When you build a house, you expect the big stuff.
You expect the stress. You expect the tons of research you have to do to find the best ways to do things ("best" being a subjective term, of course.) You expect the great crews and the endless nit-picky Things that Go Wrong (tm). And, of course, you expect a final product to make you drool.
Now, I've moved a fair amount in my life. I've packed, unpacked, repacked and settled in more places than I can count. Each time, I moved into a pre-owned (as they say in the car sales industry) home. There were things that needed changing to my taste, but nothing really extensive. What I never experienced was all the things that you don't think about that are essential to a home, and which you have to think about when you build your own.
Curtain rods for the shower. Curtain rods for the windows. Toilet paper holders. I mean, really -- when was the last time you thought about toilet paper holders? Towel bars. Drawer organizers. Drawer pulls. Cabinet pulls. Door knobs.
All kinds of little things that, well, are simply there when you move into a house. Normally, I mean.
So, you square your shoulders and do as our illustrious president urges us to do in the face of any crisis: You go shopping.
Now, it's been 15 years since my last move (and to think I used to move every year or two!) 15 years ago, if I needed anything, I went to Sears. (<music> "Sears ... has everything" </music>) In a pinch (time, money or availability) I went to K-Mart, Venture or Wards. (Being a Sears brat, the last is always difficult for me to do.) If I were feeling extravagant, I'd go to Marshall Field's (now, unfortunately, called Macy's.) And in the store, there would be nice people who knew their department (the home furnishings/decorating department) well, and would spend time helping me find, decide on and purchase everything I came for, and other things that I didn't even think of.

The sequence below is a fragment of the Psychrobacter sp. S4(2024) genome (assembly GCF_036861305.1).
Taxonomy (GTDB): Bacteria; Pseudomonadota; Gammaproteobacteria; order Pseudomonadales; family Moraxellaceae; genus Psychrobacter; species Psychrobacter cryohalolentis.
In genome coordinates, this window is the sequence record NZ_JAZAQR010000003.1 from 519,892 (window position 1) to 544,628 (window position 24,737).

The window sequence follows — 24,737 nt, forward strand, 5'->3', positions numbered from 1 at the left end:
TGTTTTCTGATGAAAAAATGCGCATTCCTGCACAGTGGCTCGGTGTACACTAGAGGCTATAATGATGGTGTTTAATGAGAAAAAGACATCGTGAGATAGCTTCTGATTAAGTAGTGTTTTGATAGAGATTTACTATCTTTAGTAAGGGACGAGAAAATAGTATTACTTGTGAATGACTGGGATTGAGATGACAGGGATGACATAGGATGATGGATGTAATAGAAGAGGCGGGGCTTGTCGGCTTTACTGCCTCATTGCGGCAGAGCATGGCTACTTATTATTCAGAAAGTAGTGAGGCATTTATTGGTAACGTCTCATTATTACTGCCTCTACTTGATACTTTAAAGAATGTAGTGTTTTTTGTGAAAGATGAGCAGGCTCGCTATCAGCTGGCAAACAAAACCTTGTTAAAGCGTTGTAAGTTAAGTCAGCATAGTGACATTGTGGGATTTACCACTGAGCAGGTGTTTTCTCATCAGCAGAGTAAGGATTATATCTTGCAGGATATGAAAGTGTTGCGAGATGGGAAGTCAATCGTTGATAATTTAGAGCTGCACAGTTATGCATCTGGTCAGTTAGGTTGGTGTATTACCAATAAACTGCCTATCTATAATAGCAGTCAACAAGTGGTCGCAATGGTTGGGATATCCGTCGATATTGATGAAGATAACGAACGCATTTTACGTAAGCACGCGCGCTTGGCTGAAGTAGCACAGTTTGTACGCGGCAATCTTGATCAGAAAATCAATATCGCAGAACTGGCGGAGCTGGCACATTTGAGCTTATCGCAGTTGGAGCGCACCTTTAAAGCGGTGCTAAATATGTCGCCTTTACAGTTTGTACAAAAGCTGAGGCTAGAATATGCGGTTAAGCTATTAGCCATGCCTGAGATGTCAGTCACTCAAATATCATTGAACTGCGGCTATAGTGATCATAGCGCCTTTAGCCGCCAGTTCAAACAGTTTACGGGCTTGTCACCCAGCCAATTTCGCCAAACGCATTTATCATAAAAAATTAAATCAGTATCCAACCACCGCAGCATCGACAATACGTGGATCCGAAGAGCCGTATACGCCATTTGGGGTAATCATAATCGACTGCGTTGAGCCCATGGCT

That, I see now, is the Old Way (tm). Now, you go to a store, any store; you wander about trying to find anything resembling a department, you see one or two items that vaguely meet the definition of What I Am Looking For, stifle your gag reflex, and go home, defeated.
"Ah, but there's always the Internet," I hear you calling. Yep. Exactly. The internet. All shopping is now done by Internet.
I enjoy shopping by Internet. I buy books, CDs, DVDs and an occasional item now and then. I love it. But these are all things that I already know I want, know exactly which one I want, and have a good idea of what it is worth.
When you're not even sure what you are looking for, the Internet can be an overwhelming place. And you have to judge by a picture. It's amazing how often a color in a picture does not match the real thing.
So, I have now found all the S.T.R.E.S.S (tm) in home-building that everyone was talking about. It's not in the actual building part of the project. For that part, you sit back, direct, and leave it all to someone else to make happen. No, the stress comes when it's all in your own hands, and you find out just how, um, inadequate those hands are.
Yep. This has been a learning experience, all right.